A man’s ability or inability to overcome a year of being subjected to the absolute worst of humanity, abhorrent behavior on par with Nazi atrocities, the Rape of Nanking, and Hiroshima, coupled with a legally acceptable apology, does not compensate for the irreparable damage done.  The Canadian government — the bureaucrats who followed him, spied on him, informed on him, stalled his government-approved lawyer for months, and stole money from innocent bystanders to pay for their sickening actions — have gotten off scot-free.  Not a single one of them was beaten with a shredded cable, even once.  And two Internet writers, whose abilities and intelligence outshine mine at every turn, had too little to say about this aspect of the story.  They rightly condemned the government claiming lordship over this part of the land mass, but it’s not enough.

Ladies and gentlemen, the Canadian government’s actions, the United States government’s actions, the Syrian government’s actions, are all the same.  They are all complicit.  They are all filled with people who think that stealing for the government is “morally good” while all other stealing is “morally bad,” and needs to be hidden from the peasants when they do it regularly.  They are all comprised of people who think that killing when the government says to is “necessary and proper” while all other killing is “suspect and dangerous,” therefore, when it hasn’t been passed into law, they have to cover it up.  They are now filled with people who think that torturing terrorists is “acceptable” but torturing innocents is “unconstitutional,” hence their torturing of Mr. Arar has to be legally compensated.  These governments may also be comprised of a few people who are willing to say that stealing is stealing and murder is murder, but who also mistakenly believe that if we just change one or two aspects of this law or that constitution, we will have the necessary checks and balances in place; if we just go back to what Jefferson talked about — a man who owned other people, who refused to give them their liberty, who purchased massive amounts of land out from under the people who depended upon it for their lives and did so with other people’s money, who sat atop the bureaucracy for eight years — then we’ll be just fine.  Then Mr. Arar won’t be tortured anymore.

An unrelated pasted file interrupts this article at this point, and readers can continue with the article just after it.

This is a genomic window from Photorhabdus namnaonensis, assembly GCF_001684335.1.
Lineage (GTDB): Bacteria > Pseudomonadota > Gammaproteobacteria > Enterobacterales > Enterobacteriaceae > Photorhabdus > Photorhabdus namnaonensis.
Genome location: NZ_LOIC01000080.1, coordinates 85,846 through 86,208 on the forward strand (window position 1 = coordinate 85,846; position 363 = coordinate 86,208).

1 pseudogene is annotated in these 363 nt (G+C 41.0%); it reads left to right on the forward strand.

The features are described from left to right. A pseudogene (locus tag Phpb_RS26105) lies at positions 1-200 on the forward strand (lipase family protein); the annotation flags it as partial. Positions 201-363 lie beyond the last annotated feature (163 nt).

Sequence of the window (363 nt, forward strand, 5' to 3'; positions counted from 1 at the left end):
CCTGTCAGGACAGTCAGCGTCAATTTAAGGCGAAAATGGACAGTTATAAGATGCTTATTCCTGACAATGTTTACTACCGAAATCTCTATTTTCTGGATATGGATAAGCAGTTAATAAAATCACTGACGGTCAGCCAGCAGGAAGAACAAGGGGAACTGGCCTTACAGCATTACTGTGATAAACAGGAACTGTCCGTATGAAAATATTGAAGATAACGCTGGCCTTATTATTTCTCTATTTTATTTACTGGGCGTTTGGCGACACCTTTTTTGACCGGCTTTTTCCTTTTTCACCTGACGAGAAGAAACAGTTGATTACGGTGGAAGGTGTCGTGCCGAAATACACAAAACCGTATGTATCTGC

The government is a system of initiatory coercion.  Coercion leads directly and immediately to death, which I hope to explain in a follow-up article in greater detail.  [Author’s Note: The article has since been written, entitled “Coercion Is Death.”]  In short, coercion, being an anti-individual phenomenon, leads to four deaths in succession, as I see it now.  Coercion first kills volition, then relationships, then wealth, and finally, when it goes on long enough, the individual himself.  Of course, if someone puts a gun to your head, or beats you hard enough with a shredded cable, all four deaths happen at once, but never out of that order.  Permit me to make a syllogism based on this conclusion:

Major premise: Coercion leads directly and immediately to death, therefore it is death.
Minor premise: The government cannot exist without first initiating coercion.
Conclusion: Government is death.

I submit to you that this is not my opinion, but a logical conclusion based on fact.  If, prior to my publishing another article about the nature of coercion, any readers have any facts concerning this phenomenon that have not yet sunk into my smaller-than-average brain, please feel free to let me know.  But if I’m right, think about that fact: Government is death.  Not government is “evil,” or government is “unnecessary,” or government is “too big,” or government is “useless.”  That’s just opinion.  (Four of mine, actually.)  I’m talking about irrefutable fact: Government is death.